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Have faith

Ann’s Choice celebrates interfaith holidays this month

Created date

March 20th, 2012

People who live at Ann s Choice cherish the ability to practice their individual religions right on campus. That s the Erickson Living philosophy, says Allen Bradley, who lives at the Bucks County, Pa., community. Allen sits on the community s 25-person interfaith council. Comprised of Catholic, Jewish, and Protestant residents, the council plans campus-wide memorial services and holiday observances that incorporate liturgies from the various faith traditions. Each faith group also has a sub-council that plans their own services. Most services take place in the 450-seat nondenominational campus chapel, where a beautiful stained-glass window depicts a dove of peace.

Holy Week and Passover services

This year the most important events in the Christian and Jewish calendars take place the first week of April. For Christians that s Holy Week and Easter Sunday. For Jews, it s the eight-day Passover celebration. The ecumenical committee at Ann s Choice, composed of two Protestants and two Catholics, plans the Holy Week services. Catherine Janus, who chairs the Catholic council, is on the committee. She says the solemn Maundy Thursday service, which includes songs and Scripture readings, commemorates Jesus washing the feet of his 12 apostles at the Last Supper. Richard Haddon, pastoral ministries manager, will wash the feet of 12 community members 6 Catholics and 6 Protestants. At Good Friday s service, before residents enter the chapel, they can write a prayer, petition, or fault on a slip of paper and hammer it to a six-foot-long wooden cross in the lobby. When you re inside, Catherine says, you hear the hammer banging constantly. It s quite emotional. The service centers on a Scriptural reading of Christ s Passion and death and begins when Ann s Choice staff members carry the cross into the sanctuary and attach a crown of thorns.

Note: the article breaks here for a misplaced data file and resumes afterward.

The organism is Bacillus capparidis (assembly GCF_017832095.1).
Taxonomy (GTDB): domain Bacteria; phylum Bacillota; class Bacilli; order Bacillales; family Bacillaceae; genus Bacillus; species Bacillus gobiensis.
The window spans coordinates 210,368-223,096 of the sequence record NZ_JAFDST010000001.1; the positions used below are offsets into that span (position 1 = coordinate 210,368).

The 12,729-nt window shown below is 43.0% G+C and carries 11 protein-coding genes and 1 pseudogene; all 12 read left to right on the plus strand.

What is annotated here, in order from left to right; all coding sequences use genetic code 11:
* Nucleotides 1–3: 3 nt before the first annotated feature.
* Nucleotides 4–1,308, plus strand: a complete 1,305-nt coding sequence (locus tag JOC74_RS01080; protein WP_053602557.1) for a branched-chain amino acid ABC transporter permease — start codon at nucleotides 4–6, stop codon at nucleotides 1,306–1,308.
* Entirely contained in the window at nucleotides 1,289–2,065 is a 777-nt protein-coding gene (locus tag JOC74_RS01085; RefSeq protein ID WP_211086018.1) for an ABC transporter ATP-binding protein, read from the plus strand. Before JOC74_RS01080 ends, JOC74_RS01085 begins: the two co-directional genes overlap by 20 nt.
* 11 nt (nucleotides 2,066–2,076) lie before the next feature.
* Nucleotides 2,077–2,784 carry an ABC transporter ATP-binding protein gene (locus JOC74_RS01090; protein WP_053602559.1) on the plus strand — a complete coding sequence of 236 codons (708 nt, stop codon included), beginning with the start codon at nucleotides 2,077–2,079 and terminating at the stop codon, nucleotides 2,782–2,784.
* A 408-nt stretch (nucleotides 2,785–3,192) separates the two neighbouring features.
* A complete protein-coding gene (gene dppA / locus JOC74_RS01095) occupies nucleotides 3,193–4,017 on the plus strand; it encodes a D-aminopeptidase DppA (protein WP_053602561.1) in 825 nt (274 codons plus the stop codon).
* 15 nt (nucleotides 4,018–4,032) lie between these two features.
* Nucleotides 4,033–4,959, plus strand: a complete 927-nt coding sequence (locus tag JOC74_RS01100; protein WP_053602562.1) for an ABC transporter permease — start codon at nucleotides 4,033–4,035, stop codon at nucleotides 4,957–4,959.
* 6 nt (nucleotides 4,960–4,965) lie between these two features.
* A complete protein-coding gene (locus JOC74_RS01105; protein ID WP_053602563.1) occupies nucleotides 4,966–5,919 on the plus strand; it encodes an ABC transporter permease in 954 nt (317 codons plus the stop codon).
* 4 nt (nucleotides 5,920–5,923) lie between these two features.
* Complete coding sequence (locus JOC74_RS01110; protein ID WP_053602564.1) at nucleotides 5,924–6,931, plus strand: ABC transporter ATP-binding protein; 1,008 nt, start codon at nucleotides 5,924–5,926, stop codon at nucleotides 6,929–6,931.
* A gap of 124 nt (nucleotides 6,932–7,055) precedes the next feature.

An Ann s Choice family Seder

On April 6, many of the community s Jewish residents will gather off campus to celebrate the first night of the eight-day Passover celebration with family. They ll recite the Haggadah, the story of the Exodus from Egypt; eat ritual food from the Seder Plate; and enjoy an elaborate meal of traditional Jewish foods. People come from all over the country to be with their family for the first night of Seder, says Ellen Newman, who chairs the Ann s Choice Jewish residents council. More than 300 people will attend the council s annual Seder dinner at Ann s Choice, scheduled for April 11. It brings together the entire Jewish community during this most important holiday. A volunteer cantor will lead the service. A sumptuous meal planned by the council s catering committee and prepared by the Ann s Choice catering staff will follow.

One community

Regardless of faith, Ellen says residents feel kinship for their neighbors at Ann s Choice. People who live here become so close it s like we re family, she says. One of the wonderful things about Ann s Choice is that everyone respects one another s religious beliefs and ways of celebrating and observing, she says. There s a feeling that we re all one community. She credits the Ann s Choice staff, especially Resident Life, Pastoral Ministries, and Community Resources, for that. They treat each faith group wonderfully and with equanimity, she says.

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